Cities of Light: Day 2

Day 2: Thursday, October 19, 2023 - Paris, France

The day's statistics:
- Weather: upper 50s, rain
- Steps: 12,447 Linda; 14,013 Steve
- Miles traveled (approximately): 3,860

After what little bit of sleep we were able to get - at about 9:25 local time (wherever we happen to be) - we were served "breakfast" - yogurt, granola, a fig bar, and, of course, coffee.

Some French countryside (the phone focused on the window frame) and some industry near the airport.

Not much later, at 11:15 local time, we landed.
The plane was on the tarmac - rather than at a gate with a gangway - and we were on the bus to the terminal at 11:29.
We made our way to baggage claim 5 - there was a luggage wheel and a severely damaged piece of canvas luggage coming off the carousel and we felt sorry for the owner(s) - made our way through customs, and then found our local Viking representative.
By now it was 12:15. I asked how long it was going to take to get to the hotel and was told it was going to be a half hour - which meant we were going to miss our 12:45 lunch sightseeing cruise on the Seine put on by Bateaux Parisiens - a surprise I had planned for Linda, and what explained my excessive agitation to the extended delay before takeoff.
We even hit a good amount of construction and traffic volume delays and didn't get to the hotel until 1:00, making our 12:45 lunch cruise plans even worse.

We visited France in 2000 as chaperones with Pam's high school class. This was long before the modern-day chronicles, so all we have are some pictures.
But that trip covered a wide variety of locations including Paris, Giverny, Chartes, Chateaus, and Versailles.
Because of that visit, even though it was more than two decades ago, we chose NOT to do excursions to those sites again, and rather we chose to stay in the city.

It was too early to check into the hotel, so rather than just sit around, we headed out. At this point I pretty much had to tell Linda about what was planned because I wanted to go to the boat launch location to see what, if any, were our options. And if I didn't tell her, she probably would have asked "Where are we going?"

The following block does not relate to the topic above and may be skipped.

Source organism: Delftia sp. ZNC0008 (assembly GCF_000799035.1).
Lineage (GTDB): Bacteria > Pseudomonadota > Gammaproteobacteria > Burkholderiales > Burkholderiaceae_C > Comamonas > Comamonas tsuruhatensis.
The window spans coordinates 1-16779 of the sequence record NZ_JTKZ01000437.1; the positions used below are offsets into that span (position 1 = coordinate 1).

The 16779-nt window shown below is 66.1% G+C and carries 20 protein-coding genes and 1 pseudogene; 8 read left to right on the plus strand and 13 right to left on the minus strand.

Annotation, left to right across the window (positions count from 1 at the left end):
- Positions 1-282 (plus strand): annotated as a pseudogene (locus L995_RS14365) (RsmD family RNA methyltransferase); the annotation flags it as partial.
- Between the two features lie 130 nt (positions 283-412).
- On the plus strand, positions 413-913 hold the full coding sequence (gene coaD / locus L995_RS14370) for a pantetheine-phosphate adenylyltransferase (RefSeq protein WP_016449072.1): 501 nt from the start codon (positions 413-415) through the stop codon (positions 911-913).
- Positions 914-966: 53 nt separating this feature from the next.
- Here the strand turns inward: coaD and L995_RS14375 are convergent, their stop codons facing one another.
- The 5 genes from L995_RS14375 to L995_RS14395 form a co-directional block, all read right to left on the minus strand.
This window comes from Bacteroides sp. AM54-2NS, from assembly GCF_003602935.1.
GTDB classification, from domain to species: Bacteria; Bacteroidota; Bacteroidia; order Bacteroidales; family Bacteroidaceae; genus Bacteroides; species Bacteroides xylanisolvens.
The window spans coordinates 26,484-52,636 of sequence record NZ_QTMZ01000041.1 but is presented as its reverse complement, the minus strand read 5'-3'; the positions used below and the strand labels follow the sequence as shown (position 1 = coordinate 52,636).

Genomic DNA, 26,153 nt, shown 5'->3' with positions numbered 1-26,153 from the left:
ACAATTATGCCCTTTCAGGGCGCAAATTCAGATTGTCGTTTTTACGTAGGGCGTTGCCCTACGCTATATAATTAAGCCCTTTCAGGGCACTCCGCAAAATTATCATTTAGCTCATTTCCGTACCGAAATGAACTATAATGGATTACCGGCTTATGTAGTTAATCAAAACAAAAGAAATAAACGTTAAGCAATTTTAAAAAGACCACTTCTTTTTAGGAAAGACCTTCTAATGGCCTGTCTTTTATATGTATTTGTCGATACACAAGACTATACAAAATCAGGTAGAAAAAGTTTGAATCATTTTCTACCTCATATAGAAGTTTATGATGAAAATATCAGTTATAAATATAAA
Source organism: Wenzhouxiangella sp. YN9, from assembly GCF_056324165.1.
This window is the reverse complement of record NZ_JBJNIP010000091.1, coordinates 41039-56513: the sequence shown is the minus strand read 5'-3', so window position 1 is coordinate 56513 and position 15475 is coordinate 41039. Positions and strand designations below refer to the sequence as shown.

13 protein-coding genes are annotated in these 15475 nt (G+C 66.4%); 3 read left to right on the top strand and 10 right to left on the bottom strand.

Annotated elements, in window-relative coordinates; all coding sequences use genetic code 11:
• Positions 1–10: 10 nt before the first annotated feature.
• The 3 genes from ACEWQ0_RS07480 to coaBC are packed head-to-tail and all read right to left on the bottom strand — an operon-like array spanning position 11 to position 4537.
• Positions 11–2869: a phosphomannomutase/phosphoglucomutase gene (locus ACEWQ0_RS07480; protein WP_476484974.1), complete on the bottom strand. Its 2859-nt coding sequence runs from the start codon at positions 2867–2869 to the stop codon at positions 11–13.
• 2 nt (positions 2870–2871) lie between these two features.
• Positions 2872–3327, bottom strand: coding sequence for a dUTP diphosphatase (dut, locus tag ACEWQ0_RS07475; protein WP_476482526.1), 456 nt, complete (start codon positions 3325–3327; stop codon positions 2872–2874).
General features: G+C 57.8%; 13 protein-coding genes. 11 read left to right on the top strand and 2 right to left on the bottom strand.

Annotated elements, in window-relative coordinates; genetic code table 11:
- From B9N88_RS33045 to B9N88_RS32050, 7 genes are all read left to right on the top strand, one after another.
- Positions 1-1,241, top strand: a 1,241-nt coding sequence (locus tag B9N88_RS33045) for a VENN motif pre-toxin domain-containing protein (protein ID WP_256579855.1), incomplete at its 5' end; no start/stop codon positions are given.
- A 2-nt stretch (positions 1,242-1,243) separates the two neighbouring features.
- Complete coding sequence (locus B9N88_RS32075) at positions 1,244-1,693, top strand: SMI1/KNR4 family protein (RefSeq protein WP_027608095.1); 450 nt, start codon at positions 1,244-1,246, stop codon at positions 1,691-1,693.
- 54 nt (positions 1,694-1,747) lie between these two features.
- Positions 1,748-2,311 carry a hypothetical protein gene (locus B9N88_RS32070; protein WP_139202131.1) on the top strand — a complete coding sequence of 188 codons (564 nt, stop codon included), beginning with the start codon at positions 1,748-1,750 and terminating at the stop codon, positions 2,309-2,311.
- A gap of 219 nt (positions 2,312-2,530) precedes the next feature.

So we headed out from our hotel - Hyatt Regency Etoile - to the Eiffel Tower as the boat launch was from a dock on the Seine within a really good stone's throw from the tower.
On the way we saw some sights.

The first exotic - a Ferrari - parked near the Champs-Élysées with the Arc de Triomphe in the background.

After seeing the Ferrari, I realized that the Arc de Triomphe was right there. So when the light was red, I stepped into the crosswalk for this shot. I did NOT see John Wick anywhere...

Then the Eiffel Tower appeared.

A little further on.

We walked down the flight of stairs above, down the short street, and to a pedistrian bridge over the Seine.
One problem - seriously - that the French have is the plethora of "Love Locks" left on some of the bridges, especially this one. A message - an "X + Y", "X ♥ Y" sort of thing - is typically written on the lock, the lock is locked onto the bridge, and the key is thrown into the river. Not only does this create an unsightly issue, the rusting keys in the water are starting to cause a pollution / contamination problem as well.

While we were on the bridge - NO, we did NOT do that lock thing - we took a selfie.

We eventaully arrived at the dock right when the boat were were supposed to be on was arriving back.